The dark tone of “The Exorcist” is well-suited to Georgetown’s shadowy nighttime feel.
Politics is such a part of the lifeblood of Washington, D.C., that sometimes people forget there is a city beyond the Capitol Dome and White House.
The annual Hollywood and Washington power tryst known as the White House Correspondents’ Association dinner demonstrates the close relationship between the entertainment and political capitals. Sometimes lost in the shuffle, though, are Hollywood’s depictions of Washington as a living city, not just a nexus of power.
Thanks to recent films including “Zero Dark Thirty,” new series such as “House of Cards” and the enduring legacy of movies such as “Mr. Smith Goes to Washington” and “All The President’s Men,” Americans see official Washington writ large. The Bipartisan Policy Center hosted a forum on the Hollywood-Washington connection earlier this month, and Hill Rag film critic Mike Canning has penned a new book, “Hollywood on the Potomac,” that traces the movies’ treatment of Washington.
But filmmakers have also turned their cameras to the city’s less-heralded aspects: cabbies, young professionals, poets, socialites. Here’s a baker’s dozen of movies that show the city beyond the capital, the urban experience beyond the corridors of power.
1. Broadcast News (1987): Leave it to a media outlet to glamorize a movie about the media. But James L. Brooks gets it right in his depiction of television journalists trying to get ahead in a buzzy city with snake-pit vibes. Albert Brooks’ sweaty turn in the anchor’s seat is every reporter’s worst nightmare when preparing for another television hit.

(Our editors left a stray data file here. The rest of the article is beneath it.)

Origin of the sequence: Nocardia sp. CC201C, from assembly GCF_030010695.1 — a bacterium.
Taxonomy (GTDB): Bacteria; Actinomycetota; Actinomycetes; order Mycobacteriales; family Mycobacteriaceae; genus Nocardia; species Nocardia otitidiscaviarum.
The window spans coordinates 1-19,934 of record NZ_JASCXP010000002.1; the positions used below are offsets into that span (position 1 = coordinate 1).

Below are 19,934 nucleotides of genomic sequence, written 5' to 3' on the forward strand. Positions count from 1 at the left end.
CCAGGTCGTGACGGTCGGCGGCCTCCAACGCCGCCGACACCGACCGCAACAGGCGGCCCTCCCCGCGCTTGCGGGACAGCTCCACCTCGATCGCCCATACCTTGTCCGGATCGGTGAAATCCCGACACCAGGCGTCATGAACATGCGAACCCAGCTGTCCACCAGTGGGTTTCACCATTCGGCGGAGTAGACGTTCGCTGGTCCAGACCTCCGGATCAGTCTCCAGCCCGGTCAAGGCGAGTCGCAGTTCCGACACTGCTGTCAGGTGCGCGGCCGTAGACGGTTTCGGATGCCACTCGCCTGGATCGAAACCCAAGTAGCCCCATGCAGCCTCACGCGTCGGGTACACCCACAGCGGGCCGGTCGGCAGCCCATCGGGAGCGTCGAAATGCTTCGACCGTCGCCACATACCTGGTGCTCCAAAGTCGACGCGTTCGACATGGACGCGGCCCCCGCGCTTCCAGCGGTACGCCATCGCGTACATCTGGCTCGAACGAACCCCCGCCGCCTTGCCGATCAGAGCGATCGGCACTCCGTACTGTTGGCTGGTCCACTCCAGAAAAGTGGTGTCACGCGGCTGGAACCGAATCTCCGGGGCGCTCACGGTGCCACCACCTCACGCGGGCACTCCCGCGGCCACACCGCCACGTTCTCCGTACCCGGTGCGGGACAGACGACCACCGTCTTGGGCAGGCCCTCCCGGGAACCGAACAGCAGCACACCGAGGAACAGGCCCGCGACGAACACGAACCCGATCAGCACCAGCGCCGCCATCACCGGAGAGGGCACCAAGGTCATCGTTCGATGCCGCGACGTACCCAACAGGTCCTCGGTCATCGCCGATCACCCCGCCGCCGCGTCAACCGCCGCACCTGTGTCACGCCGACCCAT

2. Chances Are (1989): A dead man returns to D.C. as a younger man whose life becomes entwined with the family he left behind. Georgetown is at its most charming, a place that lends itself to long strolls along the C&O towpath and cobblestone streets.
3. D.C. Cab (1983): Pity the fools who miss the adventures of Mr. T, Adam Baldwin and Bill Maher and their shaggy-dog cab company. This celebration of D.C.’s blue-collar set is silly, but it shows off indelible parts of the city, such as the landmark Florida Avenue Grill, illustrates the dinginess of downtown (hard to believe now) and ends it all with a parade past the seat of District government, the John A. Wilson Building.
4. The Exorcist (1973): The poster for this seminal horror film is a chilling slice of D.C.: Max von Sydow’s Father Merrin bathed in streetlight before the Georgetown abode of the MacNeil family, whose possessed daughter wreaks havoc within. The dark tone is well-suited to Georgetown’s shadowy nighttime feel. And the steps that lead to the house from M Street Northwest are known colloquially as “the Exorcist Steps” — a stark, steep reminder of the movie’s rough ending.
5. Good to Go (1986): Art Garfunkel, of all people, plays a reporter framed for murder who tries to clear his name. He does so amid D.C.’s go-go scene. An almost-impossible-to-find movie that features the holy trinity of go-go: Chuck Brown and the Soul Searchers, Trouble Funk and E.U.